The Research: This part may sound like the least creative of the whole process, but consider condensing such an enormous subject into what amounts to little over half a page of text. Needless to say, no small amount of ingenuity is needed to decide exactly what information will get a rise out of people as well as being easy to work with graphically. In addition, we prefer to include things which aren’t just cut-and-pasted from Google itself (contacting Universities and news sources is a good way of adding value to your data). The entire team helped in deciding what kind of information to hunt for, which in itself works best if everyone has an open forum with which to let the ideas fly.
The Design: Early on in the development someone suggested that an Orwellian feel to the graphic would be a solid theme given the subject matter. However, it is a bit of an obvious one and ran the danger of looking gimmicky – the graphics guys took the concept and rocked it, developing it further with the all-seeing eye imagery and adding other flourishes which worked beautifully with the data.
While there is a certain framework in which we operate, and everyone has their own, looking for opportunities to get creative in even the most minute details can see your campaign ideas end up incredibly strong by the time it comes to implement them. Of course, getting it under people’s noses is by far the most crucial stage and if this fails you’re left with a pretty picture to look at rather than a strong marketing tool. Still, a highly creative idea is much more likely to become viral than a stale one (unless you’re getting press for all the wrong reasons).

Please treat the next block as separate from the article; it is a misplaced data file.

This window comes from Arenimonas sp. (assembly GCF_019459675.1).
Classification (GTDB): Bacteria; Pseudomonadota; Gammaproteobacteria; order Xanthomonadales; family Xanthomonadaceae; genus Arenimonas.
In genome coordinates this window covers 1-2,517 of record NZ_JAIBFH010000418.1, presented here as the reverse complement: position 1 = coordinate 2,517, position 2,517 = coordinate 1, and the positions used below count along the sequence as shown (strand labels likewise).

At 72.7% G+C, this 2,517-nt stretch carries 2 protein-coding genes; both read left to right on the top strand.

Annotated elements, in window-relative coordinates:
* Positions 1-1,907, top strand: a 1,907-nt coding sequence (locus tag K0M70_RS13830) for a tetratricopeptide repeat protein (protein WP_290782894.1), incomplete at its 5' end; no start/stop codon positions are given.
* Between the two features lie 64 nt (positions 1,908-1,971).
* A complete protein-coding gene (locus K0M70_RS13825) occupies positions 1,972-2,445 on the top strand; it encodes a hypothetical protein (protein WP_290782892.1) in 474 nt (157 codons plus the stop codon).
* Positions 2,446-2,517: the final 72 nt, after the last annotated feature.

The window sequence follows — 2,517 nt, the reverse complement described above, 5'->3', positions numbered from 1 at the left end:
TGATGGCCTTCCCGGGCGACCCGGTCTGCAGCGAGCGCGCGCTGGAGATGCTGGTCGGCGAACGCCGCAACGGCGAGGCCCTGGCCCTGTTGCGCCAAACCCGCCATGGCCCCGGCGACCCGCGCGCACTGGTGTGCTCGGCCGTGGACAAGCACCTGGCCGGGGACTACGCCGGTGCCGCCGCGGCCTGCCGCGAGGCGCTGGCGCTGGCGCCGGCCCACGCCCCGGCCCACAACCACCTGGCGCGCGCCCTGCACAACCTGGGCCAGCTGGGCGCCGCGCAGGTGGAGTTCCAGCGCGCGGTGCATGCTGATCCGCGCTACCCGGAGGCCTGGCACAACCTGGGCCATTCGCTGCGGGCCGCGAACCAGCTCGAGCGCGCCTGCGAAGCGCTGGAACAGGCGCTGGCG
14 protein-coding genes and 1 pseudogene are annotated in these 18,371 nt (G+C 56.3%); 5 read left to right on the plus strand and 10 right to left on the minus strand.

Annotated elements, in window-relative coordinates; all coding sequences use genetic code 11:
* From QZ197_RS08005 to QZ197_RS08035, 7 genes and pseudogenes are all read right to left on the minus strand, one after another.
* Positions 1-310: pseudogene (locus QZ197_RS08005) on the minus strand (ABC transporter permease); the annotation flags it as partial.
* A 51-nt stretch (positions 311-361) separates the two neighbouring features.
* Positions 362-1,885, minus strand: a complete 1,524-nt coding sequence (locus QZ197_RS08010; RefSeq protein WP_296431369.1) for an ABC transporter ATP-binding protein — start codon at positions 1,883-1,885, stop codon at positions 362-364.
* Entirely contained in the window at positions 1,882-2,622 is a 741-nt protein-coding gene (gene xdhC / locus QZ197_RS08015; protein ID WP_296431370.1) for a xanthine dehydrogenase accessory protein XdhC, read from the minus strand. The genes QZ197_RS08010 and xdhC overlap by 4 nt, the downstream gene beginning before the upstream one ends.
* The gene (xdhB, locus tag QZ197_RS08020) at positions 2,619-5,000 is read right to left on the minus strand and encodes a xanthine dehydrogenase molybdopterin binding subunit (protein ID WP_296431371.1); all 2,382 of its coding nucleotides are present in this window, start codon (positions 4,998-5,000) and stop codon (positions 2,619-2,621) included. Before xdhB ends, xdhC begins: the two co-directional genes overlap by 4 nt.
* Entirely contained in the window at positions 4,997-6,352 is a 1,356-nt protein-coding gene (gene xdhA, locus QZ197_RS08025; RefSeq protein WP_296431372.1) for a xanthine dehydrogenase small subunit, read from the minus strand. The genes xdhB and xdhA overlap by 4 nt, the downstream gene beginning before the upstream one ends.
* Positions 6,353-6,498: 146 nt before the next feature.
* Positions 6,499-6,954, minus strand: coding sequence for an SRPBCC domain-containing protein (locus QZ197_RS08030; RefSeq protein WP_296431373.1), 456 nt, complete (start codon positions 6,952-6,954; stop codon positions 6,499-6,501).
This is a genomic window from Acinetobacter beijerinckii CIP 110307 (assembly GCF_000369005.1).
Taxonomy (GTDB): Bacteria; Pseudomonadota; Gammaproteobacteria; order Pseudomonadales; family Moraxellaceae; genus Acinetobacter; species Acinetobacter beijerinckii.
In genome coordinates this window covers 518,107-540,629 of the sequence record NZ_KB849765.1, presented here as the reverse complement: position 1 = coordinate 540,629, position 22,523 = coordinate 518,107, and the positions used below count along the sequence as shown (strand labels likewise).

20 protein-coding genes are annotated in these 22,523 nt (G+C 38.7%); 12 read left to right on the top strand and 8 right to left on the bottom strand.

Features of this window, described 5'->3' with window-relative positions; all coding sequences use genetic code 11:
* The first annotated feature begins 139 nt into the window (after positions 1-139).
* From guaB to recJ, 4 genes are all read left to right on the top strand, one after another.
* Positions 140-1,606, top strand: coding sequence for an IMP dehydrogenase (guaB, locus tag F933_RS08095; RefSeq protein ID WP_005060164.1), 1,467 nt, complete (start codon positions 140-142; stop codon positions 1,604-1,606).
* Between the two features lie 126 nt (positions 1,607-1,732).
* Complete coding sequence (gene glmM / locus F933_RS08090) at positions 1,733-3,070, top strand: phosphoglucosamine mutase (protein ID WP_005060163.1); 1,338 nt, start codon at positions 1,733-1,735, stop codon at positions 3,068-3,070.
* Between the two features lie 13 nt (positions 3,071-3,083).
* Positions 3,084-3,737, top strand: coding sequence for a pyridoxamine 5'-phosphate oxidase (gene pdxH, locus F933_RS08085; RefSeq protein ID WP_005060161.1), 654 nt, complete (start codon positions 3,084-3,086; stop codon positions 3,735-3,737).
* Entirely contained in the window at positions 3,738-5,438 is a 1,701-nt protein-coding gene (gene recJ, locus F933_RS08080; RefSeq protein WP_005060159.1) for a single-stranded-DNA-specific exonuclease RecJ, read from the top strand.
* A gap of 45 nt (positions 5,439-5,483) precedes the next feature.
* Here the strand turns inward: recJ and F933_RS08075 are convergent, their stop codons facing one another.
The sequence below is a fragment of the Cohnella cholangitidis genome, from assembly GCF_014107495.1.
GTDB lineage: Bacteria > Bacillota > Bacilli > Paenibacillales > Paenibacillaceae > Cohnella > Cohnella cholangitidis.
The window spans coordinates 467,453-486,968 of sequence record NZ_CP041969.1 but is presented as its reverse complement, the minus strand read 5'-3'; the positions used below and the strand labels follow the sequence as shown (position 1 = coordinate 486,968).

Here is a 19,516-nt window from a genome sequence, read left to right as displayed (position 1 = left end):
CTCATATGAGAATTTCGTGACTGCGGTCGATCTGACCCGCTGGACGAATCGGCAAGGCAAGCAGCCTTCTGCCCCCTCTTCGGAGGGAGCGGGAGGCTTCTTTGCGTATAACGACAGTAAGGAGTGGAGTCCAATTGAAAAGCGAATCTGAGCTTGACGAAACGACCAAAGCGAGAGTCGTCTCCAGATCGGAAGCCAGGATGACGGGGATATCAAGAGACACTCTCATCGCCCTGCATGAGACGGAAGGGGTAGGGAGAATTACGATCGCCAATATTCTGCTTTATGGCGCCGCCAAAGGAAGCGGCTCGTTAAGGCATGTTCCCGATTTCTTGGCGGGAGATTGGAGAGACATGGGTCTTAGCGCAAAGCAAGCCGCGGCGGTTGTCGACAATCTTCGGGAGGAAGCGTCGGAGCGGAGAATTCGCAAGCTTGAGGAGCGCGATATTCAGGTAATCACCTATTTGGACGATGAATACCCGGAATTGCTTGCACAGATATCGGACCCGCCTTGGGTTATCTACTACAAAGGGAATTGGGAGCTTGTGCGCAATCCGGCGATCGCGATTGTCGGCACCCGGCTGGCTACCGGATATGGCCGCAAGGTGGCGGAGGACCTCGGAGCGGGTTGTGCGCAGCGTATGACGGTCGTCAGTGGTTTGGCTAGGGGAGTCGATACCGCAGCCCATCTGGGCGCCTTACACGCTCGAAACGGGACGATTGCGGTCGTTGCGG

5 Highly Creative Virals I Wish I’d Thought Of
In conclusion, I’d like to highlight some carefully crafted ideas which raised the bar with their tenacity. Some of them are not typical of what most of us can achieve budget-wise, but they do illustrate some excellent points on the subject of originality.
Burger King – Sacrifice – Facebook managed to kill this one dead in the water, though that in itself added to the PR fire of this genius viral campaign (it would have been interesting to see what would have happened if left unchecked).
Sony BRAVIA – Balls – Sony’s ad campaign launch for the BRAVIA brand, dubbed ‘balls’, was anything but. A classic example of a simple idea so creative it took off on its own steam. I also recommend watching the ‘making of’ video to see what those bouncy balls look like at full speed… let’s just say you can see why they slowed down the footage for the final cut.
Tourism Queensland – The Best Job in the World – Any layperson with a net connection will have heard of this one, and that’s a measure of how successful it was (another being that the submission website collapsed under its insane visitor numbers).
Alex Tew – The Million Dollar Homepage – Alex Tew sat on his bed with a pad of paper one evening, and within half an hour had an idea which would make him over $1m in just five months. “The crucial thing in creating the media interest was the idea itself: it was unique and quirky enough to stand out. I only had to push the idea a bit in the first few days by sending out a press release which essentially acted as a catalyst,” he says. Don’t click on the link though, it’ll burn your eyes.
Lady Gaga – Speaks for herself, really. Dress a clinically insane woman in a lamb chop bikini and you can sell anything.
About the Author:
Chris Angus is viral marketing expert and blogger. Here he offers his thoughts on how an SEO company and other professionals in the industry can benefit from enhanced creativity in the workplace.